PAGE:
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Saturday, July 29, 2023

Photos about Themselves II

I got the sense from the commenters on the previous remarks that my notes maybe read as an indictment of all photographers, or almost all photographers, and I don't mean that at all. Just... a lot of them.

The thing that got me started on this train of thought is a photograph and some remarks by Mike Johnston over on his blog, ToP: Photographs are Gifts.

Allow me to be perfectly clear: I like and respect Mike, I like this photo pretty well, and I think by certain standards it is a "good photograph."

At the same time, though, this illustrates the point I am trying to make. Mike and I are roughly contemporaneous, he is slightly older. We both came up to photography feeling that, to a large extent, it's a problem of graphic design. Yes, to be sure, the graphic design is intended to be the tool by which something else occurs, something larger, something about communication. At the same time, we get a little too focused on the graphic design. You can read Mike ruminating a little about "final" versus, I guess, not final. You can tell he's thinking about contrast and shadow detail. We both spent far too much time learning about Ansel Adams and the rhythm of dark and light, the full range of tone, etc etc etc. All, of course, in aid of something or other larger and more important which we have for the moment mislaid.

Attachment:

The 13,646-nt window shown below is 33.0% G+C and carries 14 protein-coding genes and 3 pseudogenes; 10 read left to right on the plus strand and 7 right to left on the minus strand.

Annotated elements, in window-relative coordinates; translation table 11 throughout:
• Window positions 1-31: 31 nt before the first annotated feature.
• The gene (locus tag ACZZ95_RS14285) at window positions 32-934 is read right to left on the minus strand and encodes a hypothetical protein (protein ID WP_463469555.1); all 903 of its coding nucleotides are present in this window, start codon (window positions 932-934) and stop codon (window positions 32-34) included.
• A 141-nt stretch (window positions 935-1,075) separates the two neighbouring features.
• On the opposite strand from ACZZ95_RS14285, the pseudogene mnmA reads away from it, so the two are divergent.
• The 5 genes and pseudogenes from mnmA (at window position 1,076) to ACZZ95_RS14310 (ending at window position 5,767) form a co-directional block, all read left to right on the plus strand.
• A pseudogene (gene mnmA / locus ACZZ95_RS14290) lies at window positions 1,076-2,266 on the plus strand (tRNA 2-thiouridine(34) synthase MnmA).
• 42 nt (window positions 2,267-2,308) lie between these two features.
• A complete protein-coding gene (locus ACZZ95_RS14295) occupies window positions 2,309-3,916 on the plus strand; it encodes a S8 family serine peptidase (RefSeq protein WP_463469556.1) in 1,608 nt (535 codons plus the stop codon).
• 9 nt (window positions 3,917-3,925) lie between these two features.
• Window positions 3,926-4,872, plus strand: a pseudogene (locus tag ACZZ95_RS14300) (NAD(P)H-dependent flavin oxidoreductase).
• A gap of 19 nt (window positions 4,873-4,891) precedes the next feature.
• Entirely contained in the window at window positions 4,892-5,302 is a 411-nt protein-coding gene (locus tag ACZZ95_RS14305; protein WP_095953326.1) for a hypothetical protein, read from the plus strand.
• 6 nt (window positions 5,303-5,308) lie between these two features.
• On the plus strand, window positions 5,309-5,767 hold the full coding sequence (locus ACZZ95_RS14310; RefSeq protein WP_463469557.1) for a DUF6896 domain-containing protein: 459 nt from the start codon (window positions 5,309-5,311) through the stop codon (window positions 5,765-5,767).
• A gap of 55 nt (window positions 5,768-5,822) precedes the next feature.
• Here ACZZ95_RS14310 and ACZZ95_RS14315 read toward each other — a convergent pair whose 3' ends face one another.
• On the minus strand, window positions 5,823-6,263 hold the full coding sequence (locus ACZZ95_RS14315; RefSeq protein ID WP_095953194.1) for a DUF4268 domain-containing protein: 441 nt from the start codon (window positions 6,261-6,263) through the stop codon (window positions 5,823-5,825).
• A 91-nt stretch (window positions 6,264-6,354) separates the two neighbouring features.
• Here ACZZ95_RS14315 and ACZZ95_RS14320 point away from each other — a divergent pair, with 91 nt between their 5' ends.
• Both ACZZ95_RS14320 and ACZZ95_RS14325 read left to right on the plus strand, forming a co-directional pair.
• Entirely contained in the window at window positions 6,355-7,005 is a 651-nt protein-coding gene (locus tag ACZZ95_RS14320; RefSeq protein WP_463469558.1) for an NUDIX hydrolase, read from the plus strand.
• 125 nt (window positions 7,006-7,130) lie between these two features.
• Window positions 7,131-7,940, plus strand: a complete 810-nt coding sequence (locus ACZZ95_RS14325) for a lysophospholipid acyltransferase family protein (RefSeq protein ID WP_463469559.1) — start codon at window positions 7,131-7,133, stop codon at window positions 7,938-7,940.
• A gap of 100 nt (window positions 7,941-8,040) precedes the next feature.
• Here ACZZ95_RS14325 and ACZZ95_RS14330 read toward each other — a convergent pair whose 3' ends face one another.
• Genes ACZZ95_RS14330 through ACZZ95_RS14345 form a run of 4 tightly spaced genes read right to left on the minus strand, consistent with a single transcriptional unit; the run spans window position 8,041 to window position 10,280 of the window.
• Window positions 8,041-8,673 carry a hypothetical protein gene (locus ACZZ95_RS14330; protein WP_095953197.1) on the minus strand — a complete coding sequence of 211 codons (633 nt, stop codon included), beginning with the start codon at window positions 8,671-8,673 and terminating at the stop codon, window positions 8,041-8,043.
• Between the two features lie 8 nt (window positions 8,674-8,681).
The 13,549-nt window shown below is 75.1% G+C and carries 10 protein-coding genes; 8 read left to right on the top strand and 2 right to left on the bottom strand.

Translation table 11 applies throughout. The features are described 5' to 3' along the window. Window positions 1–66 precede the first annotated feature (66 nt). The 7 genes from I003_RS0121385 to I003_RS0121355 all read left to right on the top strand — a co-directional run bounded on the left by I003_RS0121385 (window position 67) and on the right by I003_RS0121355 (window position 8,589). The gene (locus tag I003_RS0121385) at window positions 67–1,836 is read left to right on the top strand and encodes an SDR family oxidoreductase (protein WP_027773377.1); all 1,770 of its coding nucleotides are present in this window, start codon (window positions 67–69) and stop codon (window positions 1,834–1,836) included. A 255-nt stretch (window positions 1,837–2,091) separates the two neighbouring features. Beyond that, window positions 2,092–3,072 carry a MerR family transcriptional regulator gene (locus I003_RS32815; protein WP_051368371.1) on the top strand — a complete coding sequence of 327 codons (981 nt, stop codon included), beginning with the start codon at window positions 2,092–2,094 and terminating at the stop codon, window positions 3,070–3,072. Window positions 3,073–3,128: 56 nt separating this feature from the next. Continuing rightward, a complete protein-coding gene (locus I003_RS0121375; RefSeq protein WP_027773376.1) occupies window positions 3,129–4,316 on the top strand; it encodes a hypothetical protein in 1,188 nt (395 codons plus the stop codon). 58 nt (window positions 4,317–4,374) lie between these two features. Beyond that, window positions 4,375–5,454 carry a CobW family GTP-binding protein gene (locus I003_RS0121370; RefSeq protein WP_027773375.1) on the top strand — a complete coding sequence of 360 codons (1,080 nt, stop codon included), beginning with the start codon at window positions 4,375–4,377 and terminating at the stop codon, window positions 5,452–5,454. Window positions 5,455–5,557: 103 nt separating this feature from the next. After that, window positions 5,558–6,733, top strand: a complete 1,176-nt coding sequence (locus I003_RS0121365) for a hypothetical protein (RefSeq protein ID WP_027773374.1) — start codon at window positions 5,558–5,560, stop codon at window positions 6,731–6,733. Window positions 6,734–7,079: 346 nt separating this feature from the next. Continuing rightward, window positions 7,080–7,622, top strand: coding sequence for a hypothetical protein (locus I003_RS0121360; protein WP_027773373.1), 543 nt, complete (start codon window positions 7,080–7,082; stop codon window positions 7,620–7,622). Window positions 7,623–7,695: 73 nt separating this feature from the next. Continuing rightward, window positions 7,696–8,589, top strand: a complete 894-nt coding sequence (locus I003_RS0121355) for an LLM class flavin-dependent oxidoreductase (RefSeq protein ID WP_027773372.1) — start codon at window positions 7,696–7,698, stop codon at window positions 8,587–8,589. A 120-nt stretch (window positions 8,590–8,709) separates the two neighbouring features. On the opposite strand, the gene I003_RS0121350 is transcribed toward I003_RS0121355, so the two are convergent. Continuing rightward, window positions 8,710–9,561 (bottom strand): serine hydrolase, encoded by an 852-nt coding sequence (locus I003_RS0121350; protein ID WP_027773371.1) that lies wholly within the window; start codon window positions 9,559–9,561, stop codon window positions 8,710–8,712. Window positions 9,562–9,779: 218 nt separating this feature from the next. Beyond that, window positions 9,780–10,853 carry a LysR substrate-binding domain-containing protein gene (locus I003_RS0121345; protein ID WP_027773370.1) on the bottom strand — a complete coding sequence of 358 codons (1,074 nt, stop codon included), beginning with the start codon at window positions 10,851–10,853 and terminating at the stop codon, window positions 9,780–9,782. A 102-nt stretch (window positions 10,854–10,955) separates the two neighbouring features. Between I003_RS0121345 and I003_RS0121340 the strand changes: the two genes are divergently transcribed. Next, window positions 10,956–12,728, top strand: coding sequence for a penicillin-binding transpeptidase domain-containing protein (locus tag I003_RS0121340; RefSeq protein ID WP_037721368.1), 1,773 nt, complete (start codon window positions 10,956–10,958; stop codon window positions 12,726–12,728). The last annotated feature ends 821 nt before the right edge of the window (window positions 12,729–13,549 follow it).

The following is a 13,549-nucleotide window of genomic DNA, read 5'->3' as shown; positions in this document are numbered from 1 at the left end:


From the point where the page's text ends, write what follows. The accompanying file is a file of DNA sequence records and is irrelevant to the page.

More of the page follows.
It is, I feel, time for an extended and elaborate analogy built around, of course, racing sailboats.

Suppose a fellow buys a boat to go racing. Quickly he learns that polishing the hull makes it go faster, so he really gets into polishing his hull. In fact, after a while, he stops sailing entirely. A community of people arise who buy boats specifically and solely to polish the hull. They develop rules and standards, they have contests, they judge one another's boat hull polish levels.

Now, there's a lot of stuff you can do with a sailboat. You can race it. You can go camping in it. You can travel long distances. You can seduce lovers. You can get exercise. On and on. And also, you can polish it.

Someone fond of one of the other activities might reasonably get a little testy about the hull-polishers. They might angrily point out some of the other things, things the damned machine is actually built to do. On the one hand, this is unfair: who is this asshole to yuck the polishers' yum? There's no law against polishing the hull, nobody's getting hurt. On the other hand... boy that does seem like a waste of a boat and of your time.